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Summer reads: The last five years

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We’ve reached that point in the season where everybody is trotting out their annual recommendations for summer reading. This is something of which I wholeheartedly approve – I believe that the more we talk about books, the better.

However, I’ve decided to adopt a slightly different tactic with this year’s story. I’ve decided that rather than try and sell you on new or about-to-arrive works, I’d take you on a trip back through the past few years and reintroduce you to some of the works that I’ve written about and enjoyed over that span.

I’ve gone back about five years and put together a list of works that you may have missed the first time around, but that are well worth your attention. There are 18 in all – 11 fiction, 7 nonfiction. There’s literary fiction and genre fiction, biographies and memoirs and a fair amount of baseball-related stuff.

(Note: As you’ll see, there’s no Stephen King stuff on here. That’s because he could basically BE the list. Besides, you don’t need me to tell you about Mr. King and his summer read-worthiness – although I will say that the past decade, his work has been as consistently good as it has ever been.)

So dig into this list. I can almost guarantee there’s something here to fulfill everyone’s summer reading needs, but even if you don’t see anything on this particular list to your liking, go find something. Discover new words and new worlds. Read.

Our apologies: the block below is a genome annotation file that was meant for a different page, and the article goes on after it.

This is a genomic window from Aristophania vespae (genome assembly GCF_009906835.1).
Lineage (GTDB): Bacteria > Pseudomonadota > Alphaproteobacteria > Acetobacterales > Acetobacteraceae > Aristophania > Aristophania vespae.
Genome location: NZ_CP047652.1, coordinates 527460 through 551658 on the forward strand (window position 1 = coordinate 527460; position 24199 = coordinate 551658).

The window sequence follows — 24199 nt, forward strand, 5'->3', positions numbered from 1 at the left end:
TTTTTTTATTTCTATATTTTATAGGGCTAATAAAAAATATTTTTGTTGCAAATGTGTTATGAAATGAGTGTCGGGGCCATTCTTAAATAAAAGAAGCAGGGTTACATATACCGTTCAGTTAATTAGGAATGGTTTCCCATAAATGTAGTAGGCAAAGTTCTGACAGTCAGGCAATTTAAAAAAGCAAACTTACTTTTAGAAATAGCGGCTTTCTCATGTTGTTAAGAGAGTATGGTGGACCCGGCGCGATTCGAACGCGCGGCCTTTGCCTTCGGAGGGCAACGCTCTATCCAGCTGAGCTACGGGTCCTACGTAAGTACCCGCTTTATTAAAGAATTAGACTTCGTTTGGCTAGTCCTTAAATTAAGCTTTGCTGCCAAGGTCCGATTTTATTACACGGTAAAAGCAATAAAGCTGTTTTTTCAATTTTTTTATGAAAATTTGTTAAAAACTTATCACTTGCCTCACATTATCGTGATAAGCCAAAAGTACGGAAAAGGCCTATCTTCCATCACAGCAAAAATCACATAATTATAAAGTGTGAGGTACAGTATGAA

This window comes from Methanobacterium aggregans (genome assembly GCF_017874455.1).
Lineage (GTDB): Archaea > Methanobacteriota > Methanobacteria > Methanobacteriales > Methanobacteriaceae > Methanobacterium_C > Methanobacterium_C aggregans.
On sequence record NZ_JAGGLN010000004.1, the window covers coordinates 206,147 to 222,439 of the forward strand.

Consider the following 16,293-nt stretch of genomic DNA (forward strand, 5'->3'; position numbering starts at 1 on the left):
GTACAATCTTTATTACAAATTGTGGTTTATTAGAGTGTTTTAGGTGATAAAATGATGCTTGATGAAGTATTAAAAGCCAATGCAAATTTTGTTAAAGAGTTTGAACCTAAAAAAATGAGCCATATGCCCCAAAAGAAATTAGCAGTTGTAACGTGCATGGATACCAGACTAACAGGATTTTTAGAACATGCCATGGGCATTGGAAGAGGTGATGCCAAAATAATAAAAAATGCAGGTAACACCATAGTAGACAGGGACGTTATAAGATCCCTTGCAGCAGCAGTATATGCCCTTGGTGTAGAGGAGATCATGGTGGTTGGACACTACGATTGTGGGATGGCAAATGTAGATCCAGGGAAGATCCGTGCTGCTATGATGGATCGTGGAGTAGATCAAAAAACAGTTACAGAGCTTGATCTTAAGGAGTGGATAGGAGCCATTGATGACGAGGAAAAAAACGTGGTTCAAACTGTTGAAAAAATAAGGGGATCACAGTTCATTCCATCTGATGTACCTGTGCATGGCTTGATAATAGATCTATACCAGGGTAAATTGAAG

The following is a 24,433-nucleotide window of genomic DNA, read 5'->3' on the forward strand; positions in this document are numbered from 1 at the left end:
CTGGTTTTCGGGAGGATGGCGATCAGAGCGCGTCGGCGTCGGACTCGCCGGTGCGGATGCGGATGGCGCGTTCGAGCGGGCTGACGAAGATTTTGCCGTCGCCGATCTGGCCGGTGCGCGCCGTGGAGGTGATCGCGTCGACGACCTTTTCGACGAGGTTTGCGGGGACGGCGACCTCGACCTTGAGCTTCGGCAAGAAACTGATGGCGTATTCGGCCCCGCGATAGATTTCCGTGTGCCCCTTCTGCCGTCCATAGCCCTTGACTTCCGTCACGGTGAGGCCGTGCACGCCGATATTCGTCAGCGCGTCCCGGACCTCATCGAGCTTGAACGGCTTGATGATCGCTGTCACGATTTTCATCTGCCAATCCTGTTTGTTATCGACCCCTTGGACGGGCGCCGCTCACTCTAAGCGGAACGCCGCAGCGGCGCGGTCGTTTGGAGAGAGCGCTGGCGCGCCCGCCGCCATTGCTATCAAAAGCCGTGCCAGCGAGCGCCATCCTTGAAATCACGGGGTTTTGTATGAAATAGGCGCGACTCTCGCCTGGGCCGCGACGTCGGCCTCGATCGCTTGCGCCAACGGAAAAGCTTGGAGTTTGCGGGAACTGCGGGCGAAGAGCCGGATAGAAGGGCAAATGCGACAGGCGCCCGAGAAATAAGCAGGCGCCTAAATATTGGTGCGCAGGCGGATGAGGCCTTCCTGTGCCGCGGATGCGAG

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2017

“Lincoln in the Bardo” – George Saunders

This book – the first novel from acclaimed short story writer George Saunders – is, to put it bluntly, brilliant.

Combining fiction and real-life correspondence, “Lincoln in the Bardo” tells the story of Abraham Lincoln and the grief he felt at the loss of his son Willie in 1862. And yet … there’s so much more to it.

At the risk of sounding hyperbolic, “Lincoln in the Bardo” is one of the most unique pieces of fiction that it has ever been my pleasure to read. It is sweeping and intimate simultaneously, marrying historical fact with narrative invention in a manner unlike anything I’ve seen before. Through these seemingly disparate parts, Saunders has constructed a tale that is jaw-dropping in its inventiveness while still concisely conveying the very quiet and internal nature of grief.

“Manhattan Beach” – Jennifer Egan

Well-built historical fiction is a real treat. When you get the right combination of high-quality research and authorial talent, well … that’s the good stuff. The stuff that Jennifer Egan gives you with “Manhattan Beach.”

It’s a story of one of a particularly turbulent time in our country’s history – the stretch leading up to and into World War II.  Through a few individuals, the narrative focuses on the ways that time and place can influence and ultimately shape both the people that we are and the people that we strive to become.

“Manhattan Beach” is captivating. The world that has been built and the people that populate it are magnificent – sharp and clear and utterly enticing. Just exceptional. And hey … it’s got “Beach” right in the name.

Meddling Kids” – Edgar Cantero

This was easily one of the weirdest books I’ve read in recent years. Edgar Cantero has created the kind of pop culture/literary fiction mashup that sits squarely in my wheelhouse; creepy and smart and darkly funny.

The elevator pitch for this one is pretty simple – Scooby-Doo meets the Cthulhu Mythos. Yes, really. When a group of teenage detectives used to Rube Goldberg-ian schemes executed by dudes in Halloween masks inadvertently stumbles into a much more sinister situation, it haunts them for years – until they go back to finish the job.

“Meddling Kids” is delightful stuff, genre fiction treated with literary respect. It’s sharp and scary, with plenty to offer to fans of Hanna-Barbera and H.P. Lovecraft alike that might be looking for a summer read.